Monday, May 16, 2016

Day 16 : Exhaustion and New Records

22 miles today
2375 miles to go

Back on the trail after a quick shuttle ride. I don my pack and go. I don't wait for anybody. I am just glad to be back on the PCT. I hike on alone for the first time in a long time. It's quiet and I don't need to interact with anyone. I like it. On and on I go. The climb from the trailhead had no amazing views, the only people I see are people I pass. I don’t stop to chat. I don’t feel like talking. I hike and hike and hike. I eat through all of my snacks for the day, still I keep on. I hike until I am out of energy. Eleven miles, now I'm on empty. My pace slows, my steps unsure. I stop for lunch undee a tree by a dirt road. 

People I passed early pass by. I sit and make a tuna wrap; a tortilla with mayonnaise and tuna in it. I eat eat and then eat some cheese. I have some Buffalo Chicken Jerky. I sit under the tree in the forest. It's quiet and warm. I rest, relax, I lie back in the dirt and look up through the branches of the trees and the brilliant blue sky. I don't want to hike anymore. I just want to lie here forever. Time passes and I just sit chatting with hikers as they pass. The snow is coming to Canada, gotta keep moving… Nah, I just want to sit. 

Braveheart shows up and sits down. She pulls out her lunch and begins eating. We don't need to talk much. A giant suburban pulls up the dirt road and stops. A couple gets out and walks over. “Is this the Pacific Coast Trail?” He asks. “Yes, The Pacific Crest Trail.” I say. “Where you from?” “The Mexican border, Campo California.” “Where are you going?” “Canada,” I say, realizing that if I'm going to get to Canada I'm going to have to walk some more. We talk on a bit and I realize that even though I don't feel like it I really do want to hike on. The couple is out sight seeing the Holcomb Valley and driving around on the dirt roads. We say our goodbyes.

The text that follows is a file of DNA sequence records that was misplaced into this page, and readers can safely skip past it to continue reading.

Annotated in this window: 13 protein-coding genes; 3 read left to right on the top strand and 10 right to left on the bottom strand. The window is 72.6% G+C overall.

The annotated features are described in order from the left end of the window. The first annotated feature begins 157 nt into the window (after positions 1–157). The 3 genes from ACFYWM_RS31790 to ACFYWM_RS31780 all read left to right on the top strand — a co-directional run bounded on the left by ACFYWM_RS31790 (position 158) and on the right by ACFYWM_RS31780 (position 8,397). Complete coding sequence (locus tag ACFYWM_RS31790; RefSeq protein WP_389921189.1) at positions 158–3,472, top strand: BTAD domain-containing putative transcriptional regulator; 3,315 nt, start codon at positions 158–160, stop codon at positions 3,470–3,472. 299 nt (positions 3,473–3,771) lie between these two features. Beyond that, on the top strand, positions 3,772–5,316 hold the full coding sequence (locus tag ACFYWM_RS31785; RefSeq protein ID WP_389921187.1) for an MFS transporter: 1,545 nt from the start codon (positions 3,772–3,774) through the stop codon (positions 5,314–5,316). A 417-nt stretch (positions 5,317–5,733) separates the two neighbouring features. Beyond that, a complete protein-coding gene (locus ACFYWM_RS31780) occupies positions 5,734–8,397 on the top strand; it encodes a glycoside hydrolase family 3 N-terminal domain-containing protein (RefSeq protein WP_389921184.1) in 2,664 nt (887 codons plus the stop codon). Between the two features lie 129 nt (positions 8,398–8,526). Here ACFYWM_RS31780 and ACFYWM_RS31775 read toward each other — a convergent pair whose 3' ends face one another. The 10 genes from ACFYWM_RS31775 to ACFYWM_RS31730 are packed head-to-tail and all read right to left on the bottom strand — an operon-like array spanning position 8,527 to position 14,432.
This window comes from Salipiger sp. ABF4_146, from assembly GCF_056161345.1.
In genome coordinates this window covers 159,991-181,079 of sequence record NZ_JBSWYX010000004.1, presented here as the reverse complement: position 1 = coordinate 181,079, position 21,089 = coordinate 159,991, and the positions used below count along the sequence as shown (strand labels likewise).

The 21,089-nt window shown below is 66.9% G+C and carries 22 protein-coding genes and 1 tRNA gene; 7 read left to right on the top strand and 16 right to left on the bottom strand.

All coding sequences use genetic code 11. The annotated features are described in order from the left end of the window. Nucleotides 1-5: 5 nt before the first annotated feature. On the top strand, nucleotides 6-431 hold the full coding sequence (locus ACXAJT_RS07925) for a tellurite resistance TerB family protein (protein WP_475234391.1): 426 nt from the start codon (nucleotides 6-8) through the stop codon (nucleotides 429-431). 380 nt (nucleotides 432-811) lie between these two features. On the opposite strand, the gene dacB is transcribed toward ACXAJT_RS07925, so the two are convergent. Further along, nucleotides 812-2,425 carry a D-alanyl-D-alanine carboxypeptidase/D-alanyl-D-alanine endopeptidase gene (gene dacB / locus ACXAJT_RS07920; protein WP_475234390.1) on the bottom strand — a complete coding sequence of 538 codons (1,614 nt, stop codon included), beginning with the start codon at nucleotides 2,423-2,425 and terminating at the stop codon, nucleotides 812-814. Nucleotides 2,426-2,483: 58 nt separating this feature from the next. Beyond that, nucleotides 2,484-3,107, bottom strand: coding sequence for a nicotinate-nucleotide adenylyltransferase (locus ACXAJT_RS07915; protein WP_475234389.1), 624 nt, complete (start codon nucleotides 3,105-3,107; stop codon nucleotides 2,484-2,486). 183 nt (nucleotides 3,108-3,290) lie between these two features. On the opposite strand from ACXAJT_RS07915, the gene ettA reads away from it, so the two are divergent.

Braveheart finishes her lunch. “Ready to do this thing?” She asks. “I suppose but you better be in front, if I'm in front we’ll end up going really slow.” I say. She starts off at the one speed she knows, fast. I am forced to push myself to keep up. It's such a blessing to have friends who push you when you need pushing. 

We are looking for water. We come than area that burned years ago. The shade is gone, the sun is unbarably hot. My exhaustion is no longer a mental thing, it feels physical. We pass a flock of hikers gathered about a slimy green trickle on water, not really wanting to stand in line to drink green slime. Braveheart reads her water report, “there's lots of water ahead she says,” “Ok,” I rasp out. We move on Braveheart with her firm solid stride, me with more of a forward stumbling motion. She was right, like always. We find a cool rushing flow of clear clean water and refill our water containers.

Now that we have water, the question becomes where to camp. We look at our maps. There's a spot on the map that suggests a camp about two miles from here. We agree to shoot for that. Braveheart jets off up the hill leaving me in a cloud of dust. I pull out my can of spinach, metaphorically speaking, a brown sugar cinnamon Pop Tart. I munch on that as I slowly plod up the hill after her. We eventually arrive and a sunny knoll with stunning views in multiple directions. We are home. It's still warm. I slowly set up my tent in a sunny spot,toss my stuff inside then I go and lay in the shade. I am beat.

As beat as I am I reflect on the fact that this is a day of firsts. This is the first day of the longest hike of my life. When I hit the trail this morning I past my previous personal record of two hundred and sixty six miles. It's also the longest trip in consecutive days, now going on sixteen. I also have completed one tenth of the distance from Mexico to Canada. It's been my most difficult day so far, but it is also satisfying to know that I have made it this far.

The sun draws towards the horizon, a cooling breeze reaches our knoll. Ahhh… Dinner time. I whip up a bag of split pea soup fortified with sausage and minute rice. I talk about the steak and king crab legs with a baked potato covered in sour cream, butter, chives, and bacon bits that I pretended I was making. Some it it didn't quite taste the same. We have at least two more hours of daylight once dinner is done. I use mine to sleep, I am in my tent while the last few rays are still hitting it. I fall sleep as my head hits my pillow, which is really just my fleece pullover in a stuff sack. I sleep like a log.

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